The dreaded ‘jet lag’ is the bane of many traveller’s existence. Not everyone experiences jet lag; it depends on how many time zones you cross during your journey which disturb your biological clock and make it hard to get back into day/night patterns.
Jet lag symptoms include insomnia, lethargy, loss of or erratic appetite, headaches and irritability, and can affect adults and children alike. Generally speaking, it takes approximately one day per time zone crossed for the body's clock to readjust.
Our expert tips for combating jet lag:
- Get a good night’s sleep before you fly
- Exercise lightly when you arrive (go for a walk or use the hotel gym)
- Read before going to bed to help relax and aid sleep
- Avoid alcohol and coffee when flying
- Fly direct or at night where possible
- Don’t sleep too soon after you arrive at your destination
- Try not to book anything too full-on for your first day after flying
Foreign food, drink and hygiene
Depending on where you’re travelling to, there may certain health precautions to keep in mind. In many countries the water is not safe to drink and you will need to buy bottled water at all times. Tea, coffee, soft-drink, juice, beer and other alcohol are usually safe to drink but try to avoid dairy.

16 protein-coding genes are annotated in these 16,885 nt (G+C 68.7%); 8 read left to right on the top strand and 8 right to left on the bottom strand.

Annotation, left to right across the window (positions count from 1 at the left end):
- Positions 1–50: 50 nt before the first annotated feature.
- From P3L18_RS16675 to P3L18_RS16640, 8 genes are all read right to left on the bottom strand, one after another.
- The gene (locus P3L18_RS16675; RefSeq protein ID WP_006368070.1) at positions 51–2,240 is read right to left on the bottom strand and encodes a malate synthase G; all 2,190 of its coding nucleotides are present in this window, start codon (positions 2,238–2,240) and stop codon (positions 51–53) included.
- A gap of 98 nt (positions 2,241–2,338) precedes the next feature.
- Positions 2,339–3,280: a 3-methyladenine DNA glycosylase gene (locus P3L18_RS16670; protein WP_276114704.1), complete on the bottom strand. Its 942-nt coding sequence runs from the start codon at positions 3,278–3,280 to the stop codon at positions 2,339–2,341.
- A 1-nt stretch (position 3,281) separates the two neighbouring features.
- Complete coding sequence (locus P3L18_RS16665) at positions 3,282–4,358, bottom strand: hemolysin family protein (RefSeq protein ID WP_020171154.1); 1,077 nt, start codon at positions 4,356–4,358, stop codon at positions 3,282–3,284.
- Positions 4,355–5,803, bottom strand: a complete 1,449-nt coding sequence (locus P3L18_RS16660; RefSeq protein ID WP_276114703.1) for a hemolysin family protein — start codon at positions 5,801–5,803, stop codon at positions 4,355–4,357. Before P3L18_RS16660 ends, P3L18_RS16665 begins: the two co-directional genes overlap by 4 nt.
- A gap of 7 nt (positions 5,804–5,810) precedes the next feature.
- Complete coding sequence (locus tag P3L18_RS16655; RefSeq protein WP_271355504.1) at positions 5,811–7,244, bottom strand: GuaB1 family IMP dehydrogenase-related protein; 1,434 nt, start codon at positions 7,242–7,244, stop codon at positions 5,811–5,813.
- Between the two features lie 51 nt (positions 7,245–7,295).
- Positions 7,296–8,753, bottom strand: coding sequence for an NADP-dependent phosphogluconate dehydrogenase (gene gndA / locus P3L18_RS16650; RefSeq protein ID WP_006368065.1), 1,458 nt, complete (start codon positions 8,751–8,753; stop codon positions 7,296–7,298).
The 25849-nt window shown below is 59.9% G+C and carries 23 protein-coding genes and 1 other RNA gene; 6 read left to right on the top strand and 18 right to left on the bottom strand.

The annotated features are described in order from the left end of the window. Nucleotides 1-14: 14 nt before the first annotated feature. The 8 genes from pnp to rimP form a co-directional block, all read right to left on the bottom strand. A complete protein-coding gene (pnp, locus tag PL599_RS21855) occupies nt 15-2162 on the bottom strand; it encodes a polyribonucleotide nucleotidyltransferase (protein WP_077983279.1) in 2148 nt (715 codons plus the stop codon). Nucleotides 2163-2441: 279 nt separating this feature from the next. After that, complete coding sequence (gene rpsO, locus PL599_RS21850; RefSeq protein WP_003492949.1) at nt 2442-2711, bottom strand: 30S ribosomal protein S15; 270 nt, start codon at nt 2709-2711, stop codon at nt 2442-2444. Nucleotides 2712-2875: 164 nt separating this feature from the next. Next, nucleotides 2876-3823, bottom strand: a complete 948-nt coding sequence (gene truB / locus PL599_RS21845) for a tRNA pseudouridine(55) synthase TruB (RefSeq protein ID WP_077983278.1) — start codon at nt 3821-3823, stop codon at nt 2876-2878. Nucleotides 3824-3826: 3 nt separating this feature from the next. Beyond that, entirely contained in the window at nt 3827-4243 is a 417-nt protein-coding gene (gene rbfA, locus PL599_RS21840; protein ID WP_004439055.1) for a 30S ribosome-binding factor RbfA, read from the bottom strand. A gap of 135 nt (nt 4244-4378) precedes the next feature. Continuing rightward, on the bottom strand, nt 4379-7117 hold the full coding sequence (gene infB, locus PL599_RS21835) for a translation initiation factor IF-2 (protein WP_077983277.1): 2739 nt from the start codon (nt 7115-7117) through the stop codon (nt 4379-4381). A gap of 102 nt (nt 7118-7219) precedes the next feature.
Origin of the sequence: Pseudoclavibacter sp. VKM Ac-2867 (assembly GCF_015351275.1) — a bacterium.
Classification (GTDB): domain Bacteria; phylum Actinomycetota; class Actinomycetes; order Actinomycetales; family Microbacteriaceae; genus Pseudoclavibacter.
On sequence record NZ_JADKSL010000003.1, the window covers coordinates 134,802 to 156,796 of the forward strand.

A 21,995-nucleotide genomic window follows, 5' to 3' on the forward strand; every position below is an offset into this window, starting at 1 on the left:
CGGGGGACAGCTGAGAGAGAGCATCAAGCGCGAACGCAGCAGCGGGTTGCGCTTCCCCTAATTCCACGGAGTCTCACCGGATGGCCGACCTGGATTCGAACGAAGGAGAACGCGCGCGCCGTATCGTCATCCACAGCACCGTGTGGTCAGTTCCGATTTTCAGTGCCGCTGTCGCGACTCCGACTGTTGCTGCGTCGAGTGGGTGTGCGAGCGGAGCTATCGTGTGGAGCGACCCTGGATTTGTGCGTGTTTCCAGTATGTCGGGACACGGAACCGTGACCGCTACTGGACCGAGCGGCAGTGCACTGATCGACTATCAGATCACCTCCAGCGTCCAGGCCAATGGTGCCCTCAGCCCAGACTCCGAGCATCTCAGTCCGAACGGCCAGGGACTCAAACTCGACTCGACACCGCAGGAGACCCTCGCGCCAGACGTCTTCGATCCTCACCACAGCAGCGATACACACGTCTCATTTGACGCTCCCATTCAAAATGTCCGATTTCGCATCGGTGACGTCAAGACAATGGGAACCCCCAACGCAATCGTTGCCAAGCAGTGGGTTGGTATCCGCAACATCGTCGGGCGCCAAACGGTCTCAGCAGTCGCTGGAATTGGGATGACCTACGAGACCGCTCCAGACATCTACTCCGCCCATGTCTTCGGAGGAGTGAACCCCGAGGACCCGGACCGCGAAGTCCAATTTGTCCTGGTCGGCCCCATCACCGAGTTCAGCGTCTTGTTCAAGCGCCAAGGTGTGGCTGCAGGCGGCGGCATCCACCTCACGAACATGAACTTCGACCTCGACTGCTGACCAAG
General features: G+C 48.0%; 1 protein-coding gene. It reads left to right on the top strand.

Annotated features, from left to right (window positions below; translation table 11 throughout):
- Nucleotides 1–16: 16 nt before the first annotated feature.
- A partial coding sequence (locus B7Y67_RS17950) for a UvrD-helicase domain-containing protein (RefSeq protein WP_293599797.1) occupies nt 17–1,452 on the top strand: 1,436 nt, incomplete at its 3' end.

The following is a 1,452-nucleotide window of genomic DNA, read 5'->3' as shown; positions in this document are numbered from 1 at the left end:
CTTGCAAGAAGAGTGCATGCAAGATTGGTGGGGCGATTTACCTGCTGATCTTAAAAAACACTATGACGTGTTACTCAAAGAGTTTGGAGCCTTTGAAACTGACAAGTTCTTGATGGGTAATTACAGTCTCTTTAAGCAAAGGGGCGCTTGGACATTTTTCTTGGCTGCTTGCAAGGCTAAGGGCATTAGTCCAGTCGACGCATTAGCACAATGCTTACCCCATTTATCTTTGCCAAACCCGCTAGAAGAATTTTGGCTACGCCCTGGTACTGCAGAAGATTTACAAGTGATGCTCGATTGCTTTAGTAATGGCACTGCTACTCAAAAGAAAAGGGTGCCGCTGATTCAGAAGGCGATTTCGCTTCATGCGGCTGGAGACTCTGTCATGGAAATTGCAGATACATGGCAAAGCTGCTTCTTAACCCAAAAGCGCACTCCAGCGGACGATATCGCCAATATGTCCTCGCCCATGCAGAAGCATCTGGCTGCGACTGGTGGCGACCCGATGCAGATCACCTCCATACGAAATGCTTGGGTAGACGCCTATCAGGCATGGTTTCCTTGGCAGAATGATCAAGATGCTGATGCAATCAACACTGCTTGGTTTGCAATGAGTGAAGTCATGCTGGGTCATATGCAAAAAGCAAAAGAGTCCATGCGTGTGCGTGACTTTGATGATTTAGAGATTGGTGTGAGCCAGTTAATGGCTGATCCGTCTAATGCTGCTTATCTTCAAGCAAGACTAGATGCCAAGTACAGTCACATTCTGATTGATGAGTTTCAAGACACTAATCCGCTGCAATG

High risk areas for unclean drinking water that can carry diseases like e-coli, cholera and salmonella include Mexico, many parts of Central and South America, India, many countries in Africa and some countries in Asia and the Middle East.
Freezing water does not kill bacteria, but boiling is effective at killing most parasites.
'Cook it, wash it, peel it, or forget it'
Be aware that safe food practices are not the same everywhere or may not be present at all. Sometimes just eating food you are not used to can wreck havoc on your digestive system. You don’t have to miss out on trying different cuisines – that’s one of the best parts of travelling to different countries – but you should be mindful about what you consume.
Food that is often at a higher risk of contamination includes cold meat platters and buffets, dairy products like cheese and yoghurt, seafood, eggs and meat that is undercooked. Go with your gut feeling when it comes to food vendors or restaurants – if it looks unclean or unkempt, avoid it.
Stick to freshly cooked food, fruits that you can peel yourself and sealed foods if you are worried about getting sick overseas. One of the best ways to travel healthy is by washing your hands as much as possible and carrying hand-sanitiser or antibacterial wipes with you.